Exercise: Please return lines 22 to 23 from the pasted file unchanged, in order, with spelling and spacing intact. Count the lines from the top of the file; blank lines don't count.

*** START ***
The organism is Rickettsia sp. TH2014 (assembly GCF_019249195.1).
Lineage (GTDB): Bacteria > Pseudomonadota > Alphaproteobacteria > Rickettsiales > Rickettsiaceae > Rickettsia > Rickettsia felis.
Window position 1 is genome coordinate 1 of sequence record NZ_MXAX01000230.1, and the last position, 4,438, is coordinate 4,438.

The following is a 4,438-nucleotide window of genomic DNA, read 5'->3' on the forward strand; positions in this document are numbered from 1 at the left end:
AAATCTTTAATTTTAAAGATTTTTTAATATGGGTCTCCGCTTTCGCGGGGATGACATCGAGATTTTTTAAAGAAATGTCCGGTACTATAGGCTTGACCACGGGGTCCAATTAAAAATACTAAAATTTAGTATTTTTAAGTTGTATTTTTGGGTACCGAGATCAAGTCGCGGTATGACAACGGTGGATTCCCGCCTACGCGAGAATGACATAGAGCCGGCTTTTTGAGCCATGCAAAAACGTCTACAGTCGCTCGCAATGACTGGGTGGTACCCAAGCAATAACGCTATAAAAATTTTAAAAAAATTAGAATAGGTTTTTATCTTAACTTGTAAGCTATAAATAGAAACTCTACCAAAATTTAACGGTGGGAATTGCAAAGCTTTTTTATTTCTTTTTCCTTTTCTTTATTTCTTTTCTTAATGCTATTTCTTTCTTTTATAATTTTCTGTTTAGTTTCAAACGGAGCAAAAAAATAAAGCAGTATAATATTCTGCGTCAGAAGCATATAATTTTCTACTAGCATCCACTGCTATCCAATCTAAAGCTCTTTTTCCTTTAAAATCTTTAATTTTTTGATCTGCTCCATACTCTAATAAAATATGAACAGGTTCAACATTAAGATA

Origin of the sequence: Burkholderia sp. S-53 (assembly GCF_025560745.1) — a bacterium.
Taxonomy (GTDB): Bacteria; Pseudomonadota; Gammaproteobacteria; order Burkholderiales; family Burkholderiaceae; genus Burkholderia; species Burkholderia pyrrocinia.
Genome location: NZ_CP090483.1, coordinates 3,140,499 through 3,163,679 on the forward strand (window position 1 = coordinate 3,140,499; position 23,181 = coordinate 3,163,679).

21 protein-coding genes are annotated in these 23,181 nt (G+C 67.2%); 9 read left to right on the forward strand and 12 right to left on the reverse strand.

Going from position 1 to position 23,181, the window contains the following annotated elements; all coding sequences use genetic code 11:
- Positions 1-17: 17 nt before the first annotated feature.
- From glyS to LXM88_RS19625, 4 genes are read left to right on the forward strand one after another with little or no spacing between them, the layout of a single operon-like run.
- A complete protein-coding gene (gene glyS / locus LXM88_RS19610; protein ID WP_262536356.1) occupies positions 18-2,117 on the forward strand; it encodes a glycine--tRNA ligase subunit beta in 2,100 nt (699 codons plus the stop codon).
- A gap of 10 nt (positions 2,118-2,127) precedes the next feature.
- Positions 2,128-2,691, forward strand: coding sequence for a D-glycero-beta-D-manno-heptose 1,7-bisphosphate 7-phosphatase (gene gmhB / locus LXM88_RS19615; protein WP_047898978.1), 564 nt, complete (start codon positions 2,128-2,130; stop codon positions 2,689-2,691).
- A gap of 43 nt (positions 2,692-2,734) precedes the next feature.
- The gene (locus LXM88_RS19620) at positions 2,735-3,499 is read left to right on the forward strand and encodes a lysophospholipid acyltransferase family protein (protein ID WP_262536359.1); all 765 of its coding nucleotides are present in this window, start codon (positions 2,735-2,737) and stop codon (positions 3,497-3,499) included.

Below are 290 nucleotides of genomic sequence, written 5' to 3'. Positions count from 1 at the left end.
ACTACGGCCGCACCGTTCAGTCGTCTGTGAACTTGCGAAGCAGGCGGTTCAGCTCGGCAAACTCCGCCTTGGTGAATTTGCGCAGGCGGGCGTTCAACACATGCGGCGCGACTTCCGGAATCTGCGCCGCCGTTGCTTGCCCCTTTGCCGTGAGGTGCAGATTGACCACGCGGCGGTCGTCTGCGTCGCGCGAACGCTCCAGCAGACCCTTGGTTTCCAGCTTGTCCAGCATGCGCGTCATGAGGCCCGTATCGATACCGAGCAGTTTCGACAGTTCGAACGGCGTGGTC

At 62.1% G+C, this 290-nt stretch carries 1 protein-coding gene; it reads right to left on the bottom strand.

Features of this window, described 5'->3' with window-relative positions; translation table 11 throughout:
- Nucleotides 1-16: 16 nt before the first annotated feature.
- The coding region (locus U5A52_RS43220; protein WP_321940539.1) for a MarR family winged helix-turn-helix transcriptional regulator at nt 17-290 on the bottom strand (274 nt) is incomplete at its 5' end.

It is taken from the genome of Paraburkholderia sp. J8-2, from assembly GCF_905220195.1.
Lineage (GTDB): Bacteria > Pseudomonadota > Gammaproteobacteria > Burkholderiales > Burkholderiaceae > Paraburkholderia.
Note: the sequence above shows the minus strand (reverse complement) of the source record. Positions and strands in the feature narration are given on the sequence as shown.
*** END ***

- Nucleotides 1-16: 16 nt before the first annotated feature.
- The coding region (locus U5A52_RS43220; protein WP_321940539.1) for a MarR family winged helix-turn-helix transcriptional regulator at nt 17-290 on the bottom strand (274 nt) is incomplete at its 5' end.